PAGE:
No doubt about it, there were breadcrumbs on my dinner companion’s chin. As we discussed the unusually mild late fall evening that made it possible for us to sit under an open sky in the garden of a New York City restaurant, I hoped the crumbs would dislodge themselves. But they didn’t. So although we had only just met, I mentioned the crumbs in the nicest way possible. Given that my dinner companion was the reason that two dozen of us had gathered together to break bread, I thought she would want to know sooner rather than later about the food on her face.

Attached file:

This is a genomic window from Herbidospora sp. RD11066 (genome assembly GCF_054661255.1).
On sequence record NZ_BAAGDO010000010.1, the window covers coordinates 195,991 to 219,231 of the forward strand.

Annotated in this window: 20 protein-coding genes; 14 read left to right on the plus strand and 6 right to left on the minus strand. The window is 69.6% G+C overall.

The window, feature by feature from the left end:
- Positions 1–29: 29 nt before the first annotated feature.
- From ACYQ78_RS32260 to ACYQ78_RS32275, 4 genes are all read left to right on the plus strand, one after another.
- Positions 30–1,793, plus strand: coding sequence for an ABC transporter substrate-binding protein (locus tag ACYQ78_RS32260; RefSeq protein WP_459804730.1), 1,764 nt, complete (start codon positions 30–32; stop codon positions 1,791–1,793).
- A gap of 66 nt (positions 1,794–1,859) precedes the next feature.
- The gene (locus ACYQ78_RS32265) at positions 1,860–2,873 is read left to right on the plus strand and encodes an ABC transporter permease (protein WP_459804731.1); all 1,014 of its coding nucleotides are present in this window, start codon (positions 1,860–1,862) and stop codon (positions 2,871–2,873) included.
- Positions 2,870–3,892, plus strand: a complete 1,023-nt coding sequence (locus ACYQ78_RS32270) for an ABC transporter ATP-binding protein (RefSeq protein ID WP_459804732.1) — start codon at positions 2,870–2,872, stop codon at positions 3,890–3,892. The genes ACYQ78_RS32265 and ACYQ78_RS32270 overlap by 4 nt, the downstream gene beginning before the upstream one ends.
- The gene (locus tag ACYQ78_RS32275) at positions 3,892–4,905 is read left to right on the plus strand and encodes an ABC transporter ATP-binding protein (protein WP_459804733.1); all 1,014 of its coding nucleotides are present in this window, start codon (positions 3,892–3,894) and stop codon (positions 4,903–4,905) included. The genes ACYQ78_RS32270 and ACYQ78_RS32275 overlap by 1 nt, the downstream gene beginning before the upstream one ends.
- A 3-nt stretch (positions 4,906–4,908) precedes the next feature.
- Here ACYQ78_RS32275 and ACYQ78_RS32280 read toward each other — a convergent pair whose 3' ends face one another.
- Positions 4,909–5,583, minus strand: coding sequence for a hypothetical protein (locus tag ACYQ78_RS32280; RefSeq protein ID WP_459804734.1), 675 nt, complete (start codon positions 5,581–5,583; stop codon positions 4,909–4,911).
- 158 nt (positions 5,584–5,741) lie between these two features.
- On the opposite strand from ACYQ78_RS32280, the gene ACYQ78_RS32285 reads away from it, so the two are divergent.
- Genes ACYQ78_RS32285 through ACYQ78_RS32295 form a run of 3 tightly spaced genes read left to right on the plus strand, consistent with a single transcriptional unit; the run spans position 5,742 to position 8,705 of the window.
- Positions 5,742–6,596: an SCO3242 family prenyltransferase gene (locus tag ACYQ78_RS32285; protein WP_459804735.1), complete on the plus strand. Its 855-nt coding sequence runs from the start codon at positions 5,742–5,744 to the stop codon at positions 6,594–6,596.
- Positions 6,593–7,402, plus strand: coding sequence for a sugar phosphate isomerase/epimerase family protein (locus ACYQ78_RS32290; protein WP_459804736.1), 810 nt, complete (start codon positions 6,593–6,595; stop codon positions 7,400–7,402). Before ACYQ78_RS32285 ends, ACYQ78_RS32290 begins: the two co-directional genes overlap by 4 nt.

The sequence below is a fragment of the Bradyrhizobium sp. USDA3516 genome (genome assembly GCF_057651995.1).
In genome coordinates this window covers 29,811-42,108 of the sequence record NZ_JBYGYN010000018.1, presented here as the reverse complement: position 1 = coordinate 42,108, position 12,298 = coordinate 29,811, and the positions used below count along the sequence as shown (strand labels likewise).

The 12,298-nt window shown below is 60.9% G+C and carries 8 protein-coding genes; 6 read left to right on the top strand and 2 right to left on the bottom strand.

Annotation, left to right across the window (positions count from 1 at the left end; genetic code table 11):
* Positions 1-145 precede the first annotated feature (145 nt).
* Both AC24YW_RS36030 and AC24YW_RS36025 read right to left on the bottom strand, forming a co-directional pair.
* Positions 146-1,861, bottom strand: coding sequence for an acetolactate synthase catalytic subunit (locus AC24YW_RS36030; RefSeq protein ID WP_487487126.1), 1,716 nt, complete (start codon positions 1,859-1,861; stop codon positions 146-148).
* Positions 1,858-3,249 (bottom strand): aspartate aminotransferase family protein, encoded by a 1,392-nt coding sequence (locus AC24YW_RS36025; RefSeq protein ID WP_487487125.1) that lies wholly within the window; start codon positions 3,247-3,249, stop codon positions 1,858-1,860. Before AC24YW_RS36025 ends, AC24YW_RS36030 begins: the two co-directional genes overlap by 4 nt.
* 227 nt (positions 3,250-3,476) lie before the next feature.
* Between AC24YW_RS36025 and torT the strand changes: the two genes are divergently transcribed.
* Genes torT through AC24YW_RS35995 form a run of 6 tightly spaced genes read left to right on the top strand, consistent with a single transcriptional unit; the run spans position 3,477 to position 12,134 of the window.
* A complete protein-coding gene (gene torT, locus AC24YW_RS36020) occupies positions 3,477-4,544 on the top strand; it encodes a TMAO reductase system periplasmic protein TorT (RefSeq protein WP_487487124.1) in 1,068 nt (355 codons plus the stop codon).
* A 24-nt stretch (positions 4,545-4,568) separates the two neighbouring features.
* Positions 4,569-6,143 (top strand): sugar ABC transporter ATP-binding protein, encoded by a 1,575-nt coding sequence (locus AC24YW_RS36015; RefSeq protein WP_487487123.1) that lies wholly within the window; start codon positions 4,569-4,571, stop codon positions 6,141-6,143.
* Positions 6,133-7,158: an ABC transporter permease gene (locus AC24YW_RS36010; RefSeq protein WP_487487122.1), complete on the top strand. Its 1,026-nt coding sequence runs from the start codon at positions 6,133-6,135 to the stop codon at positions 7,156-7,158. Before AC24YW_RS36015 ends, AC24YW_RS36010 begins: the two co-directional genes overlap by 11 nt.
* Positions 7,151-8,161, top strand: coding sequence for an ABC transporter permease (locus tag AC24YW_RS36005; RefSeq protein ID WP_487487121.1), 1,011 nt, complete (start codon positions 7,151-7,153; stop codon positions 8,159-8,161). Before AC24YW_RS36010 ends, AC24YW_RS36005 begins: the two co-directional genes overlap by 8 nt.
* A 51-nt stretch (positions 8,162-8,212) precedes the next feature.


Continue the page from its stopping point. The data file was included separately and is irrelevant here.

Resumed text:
Her two attempts to discreetly wipe away the errant crumbs with her fingers failed to do the job, so I volunteered and used my napkin. “It’s the neuropathy,” she explained. “I can’t always feel things with my fingertips.”
Elizabeth Edwards mentioned her neuropathy in the same offhand way that my friend Suzy, who also suffered from stage IV breast cancer, would have referred to it. It was the same way that my friends who had AIDS in the 1980s and 1990s talked about the side effects of the various toxic AIDS treatments then used to suppress the destructiveness of the disease. It was just a fact of life.